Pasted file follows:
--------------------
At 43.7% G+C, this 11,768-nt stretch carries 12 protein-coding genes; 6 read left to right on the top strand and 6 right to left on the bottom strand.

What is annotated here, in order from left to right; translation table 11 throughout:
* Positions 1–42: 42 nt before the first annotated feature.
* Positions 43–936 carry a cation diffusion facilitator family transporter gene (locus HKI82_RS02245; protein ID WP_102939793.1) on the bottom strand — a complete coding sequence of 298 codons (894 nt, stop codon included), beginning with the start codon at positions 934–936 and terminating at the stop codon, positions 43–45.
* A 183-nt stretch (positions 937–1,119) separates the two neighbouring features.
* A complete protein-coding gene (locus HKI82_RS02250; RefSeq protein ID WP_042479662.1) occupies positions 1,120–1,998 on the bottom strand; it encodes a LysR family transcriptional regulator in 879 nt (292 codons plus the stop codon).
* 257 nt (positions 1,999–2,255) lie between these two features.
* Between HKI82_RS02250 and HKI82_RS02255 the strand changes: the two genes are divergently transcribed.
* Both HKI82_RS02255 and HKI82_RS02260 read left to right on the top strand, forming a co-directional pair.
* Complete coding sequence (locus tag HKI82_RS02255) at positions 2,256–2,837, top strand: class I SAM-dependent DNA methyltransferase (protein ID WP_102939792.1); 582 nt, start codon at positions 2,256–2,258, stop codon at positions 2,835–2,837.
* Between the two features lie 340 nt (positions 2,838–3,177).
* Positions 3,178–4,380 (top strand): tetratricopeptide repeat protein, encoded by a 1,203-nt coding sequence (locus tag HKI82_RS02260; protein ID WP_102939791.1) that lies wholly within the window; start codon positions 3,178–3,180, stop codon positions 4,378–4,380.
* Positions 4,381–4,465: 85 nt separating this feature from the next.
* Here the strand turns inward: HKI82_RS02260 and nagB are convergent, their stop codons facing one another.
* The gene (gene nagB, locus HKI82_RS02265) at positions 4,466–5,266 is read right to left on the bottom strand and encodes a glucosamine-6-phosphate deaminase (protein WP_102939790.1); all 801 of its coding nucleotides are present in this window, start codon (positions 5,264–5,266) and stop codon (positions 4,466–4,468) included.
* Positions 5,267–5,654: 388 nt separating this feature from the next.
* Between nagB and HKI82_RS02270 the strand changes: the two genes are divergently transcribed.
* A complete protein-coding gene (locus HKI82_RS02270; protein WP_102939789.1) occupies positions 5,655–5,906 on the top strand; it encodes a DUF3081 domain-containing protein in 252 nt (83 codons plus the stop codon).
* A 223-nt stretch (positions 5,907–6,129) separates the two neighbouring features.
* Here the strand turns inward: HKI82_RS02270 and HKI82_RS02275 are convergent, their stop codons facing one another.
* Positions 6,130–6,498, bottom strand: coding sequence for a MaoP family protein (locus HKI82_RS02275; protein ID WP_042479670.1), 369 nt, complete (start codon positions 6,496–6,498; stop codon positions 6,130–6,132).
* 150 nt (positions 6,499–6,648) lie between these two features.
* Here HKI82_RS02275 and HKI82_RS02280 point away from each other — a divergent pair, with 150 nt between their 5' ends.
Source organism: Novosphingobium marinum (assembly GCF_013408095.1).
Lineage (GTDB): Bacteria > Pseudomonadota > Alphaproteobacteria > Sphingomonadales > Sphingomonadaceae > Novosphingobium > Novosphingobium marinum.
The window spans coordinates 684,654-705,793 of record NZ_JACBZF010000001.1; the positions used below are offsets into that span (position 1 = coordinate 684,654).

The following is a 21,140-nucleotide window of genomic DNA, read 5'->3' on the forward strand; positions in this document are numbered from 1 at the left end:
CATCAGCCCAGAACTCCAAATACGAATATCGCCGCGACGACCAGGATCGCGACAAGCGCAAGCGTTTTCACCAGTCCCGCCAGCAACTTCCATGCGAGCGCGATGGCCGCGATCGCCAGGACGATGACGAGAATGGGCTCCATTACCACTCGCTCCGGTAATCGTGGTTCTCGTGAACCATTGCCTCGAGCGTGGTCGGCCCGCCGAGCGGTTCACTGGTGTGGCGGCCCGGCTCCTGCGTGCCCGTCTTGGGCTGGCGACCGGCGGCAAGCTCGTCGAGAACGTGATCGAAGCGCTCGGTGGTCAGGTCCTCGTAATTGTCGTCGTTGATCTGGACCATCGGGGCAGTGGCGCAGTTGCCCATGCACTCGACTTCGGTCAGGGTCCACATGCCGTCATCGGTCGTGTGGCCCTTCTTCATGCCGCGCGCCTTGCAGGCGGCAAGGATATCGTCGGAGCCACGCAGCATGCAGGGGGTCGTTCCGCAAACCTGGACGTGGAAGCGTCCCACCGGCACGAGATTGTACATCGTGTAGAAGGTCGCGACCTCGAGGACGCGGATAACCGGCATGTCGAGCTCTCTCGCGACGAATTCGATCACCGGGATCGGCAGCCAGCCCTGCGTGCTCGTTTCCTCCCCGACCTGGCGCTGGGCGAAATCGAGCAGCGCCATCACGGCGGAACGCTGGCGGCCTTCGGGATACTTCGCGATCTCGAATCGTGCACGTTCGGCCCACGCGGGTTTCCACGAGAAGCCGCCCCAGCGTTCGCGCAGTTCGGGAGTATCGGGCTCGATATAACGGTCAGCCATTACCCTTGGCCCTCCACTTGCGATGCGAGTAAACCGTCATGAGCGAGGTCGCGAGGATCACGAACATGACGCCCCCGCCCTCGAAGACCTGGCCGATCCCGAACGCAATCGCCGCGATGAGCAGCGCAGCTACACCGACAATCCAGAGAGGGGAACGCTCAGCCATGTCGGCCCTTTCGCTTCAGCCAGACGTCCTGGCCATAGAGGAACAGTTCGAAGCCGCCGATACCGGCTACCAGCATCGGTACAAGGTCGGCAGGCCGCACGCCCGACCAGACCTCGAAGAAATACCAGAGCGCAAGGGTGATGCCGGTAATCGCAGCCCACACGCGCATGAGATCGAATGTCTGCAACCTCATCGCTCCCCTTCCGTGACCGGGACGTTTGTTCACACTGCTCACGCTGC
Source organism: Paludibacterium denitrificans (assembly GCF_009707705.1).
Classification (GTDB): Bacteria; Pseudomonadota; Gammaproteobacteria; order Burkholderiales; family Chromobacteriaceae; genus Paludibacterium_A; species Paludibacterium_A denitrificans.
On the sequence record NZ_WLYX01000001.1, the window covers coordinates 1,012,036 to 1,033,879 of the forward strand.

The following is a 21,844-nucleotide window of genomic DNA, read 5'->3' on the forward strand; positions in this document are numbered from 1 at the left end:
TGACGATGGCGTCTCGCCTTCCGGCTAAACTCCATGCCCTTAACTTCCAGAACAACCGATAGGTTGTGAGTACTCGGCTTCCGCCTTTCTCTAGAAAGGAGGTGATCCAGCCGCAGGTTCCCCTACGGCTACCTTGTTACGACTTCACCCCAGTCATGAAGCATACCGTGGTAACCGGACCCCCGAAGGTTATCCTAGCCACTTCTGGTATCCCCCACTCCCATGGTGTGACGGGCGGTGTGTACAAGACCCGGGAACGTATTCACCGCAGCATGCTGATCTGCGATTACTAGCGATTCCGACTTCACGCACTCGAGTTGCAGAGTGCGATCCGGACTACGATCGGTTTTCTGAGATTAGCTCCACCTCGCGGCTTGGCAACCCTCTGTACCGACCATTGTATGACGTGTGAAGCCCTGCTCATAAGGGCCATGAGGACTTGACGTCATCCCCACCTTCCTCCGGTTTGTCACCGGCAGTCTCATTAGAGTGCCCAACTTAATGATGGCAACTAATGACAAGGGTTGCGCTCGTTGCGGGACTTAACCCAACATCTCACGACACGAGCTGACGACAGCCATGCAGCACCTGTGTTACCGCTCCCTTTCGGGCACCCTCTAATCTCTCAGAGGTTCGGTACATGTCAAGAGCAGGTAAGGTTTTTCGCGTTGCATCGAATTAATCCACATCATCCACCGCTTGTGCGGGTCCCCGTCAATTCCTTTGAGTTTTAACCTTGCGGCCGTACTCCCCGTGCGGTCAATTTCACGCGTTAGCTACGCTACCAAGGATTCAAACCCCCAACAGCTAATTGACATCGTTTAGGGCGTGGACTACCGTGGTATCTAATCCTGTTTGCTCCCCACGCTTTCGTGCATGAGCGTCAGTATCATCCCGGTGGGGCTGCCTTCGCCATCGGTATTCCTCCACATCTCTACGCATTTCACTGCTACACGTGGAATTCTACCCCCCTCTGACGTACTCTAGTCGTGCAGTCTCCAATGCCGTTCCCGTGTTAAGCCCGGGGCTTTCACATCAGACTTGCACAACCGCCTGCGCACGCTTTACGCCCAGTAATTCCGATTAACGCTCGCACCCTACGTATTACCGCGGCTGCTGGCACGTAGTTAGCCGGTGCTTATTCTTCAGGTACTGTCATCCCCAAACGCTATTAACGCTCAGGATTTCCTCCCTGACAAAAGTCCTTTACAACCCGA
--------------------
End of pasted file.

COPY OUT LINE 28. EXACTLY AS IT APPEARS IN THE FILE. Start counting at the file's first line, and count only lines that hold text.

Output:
CATCAGCCCAGAACTCCAAATACGAATATCGCCGCGACGACCAGGATCGCGACAAGCGCAAGCGTTTTCACCAGTCCCGCCAGCAACTTCCATGCGAGCGCGATGGCCGCGATCGCCAGGACGATGACGAGAATGGGCTCCATTACCACTCGCTCCGGTAATCGTGGTTCTCGTGAACCATTGCCTCGAGCGTGGTCGGCCCGCCGAGCGGTTCACTGGTGTGGCGGCCCGGCTCCTGCGTGCCCGTCTTGGGCTGGCGACCGGCGGCAAGCTCGTCGAGAACGTGATCGAAGCGCTCGGTGGTCAGGTCCTCGTAATTGTCGTCGTTGATCTGGACCATCGGGGCAGTGGCGCAGTTGCCCATGCACTCGACTTCGGTCAGGGTCCACATGCCGTCATCGGTCGTGTGGCCCTTCTTCATGCCGCGCGCCTTGCAGGCGGCAAGGATATCGTCGGAGCCACGCAGCATGCAGGGGGTCGTTCCGCAAACCTGGACGTGGAAGCGTCCCACCGGCACGAGATTGTACATCGTGTAGAAGGTCGCGACCTCGAGGACGCGGATAACCGGCATGTCGAGCTCTCTCGCGACGAATTCGATCACCGGGATCGGCAGCCAGCCCTGCGTGCTCGTTTCCTCCCCGACCTGGCGCTGGGCGAAATCGAGCAGCGCCATCACGGCGGAACGCTGGCGGCCTTCGGGATACTTCGCGATCTCGAATCGTGCACGTTCGGCCCACGCGGGTTTCCACGAGAAGCCGCCCCAGCGTTCGCGCAGTTCGGGAGTATCGGGCTCGATATAACGGTCAGCCATTACCCTTGGCCCTCCACTTGCGATGCGAGTAAACCGTCATGAGCGAGGTCGCGAGGATCACGAACATGACGCCCCCGCCCTCGAAGACCTGGCCGATCCCGAACGCAATCGCCGCGATGAGCAGCGCAGCTACACCGACAATCCAGAGAGGGGAACGCTCAGCCATGTCGGCCCTTTCGCTTCAGCCAGACGTCCTGGCCATAGAGGAACAGTTCGAAGCCGCCGATACCGGCTACCAGCATCGGTACAAGGTCGGCAGGCCGCACGCCCGACCAGACCTCGAAGAAATACCAGAGCGCAAGGGTGATGCCGGTAATCGCAGCCCACACGCGCATGAGATCGAATGTCTGCAACCTCATCGCTCCCCTTCCGTGACCGGGACGTTTGTTCACACTGCTCACGCTGC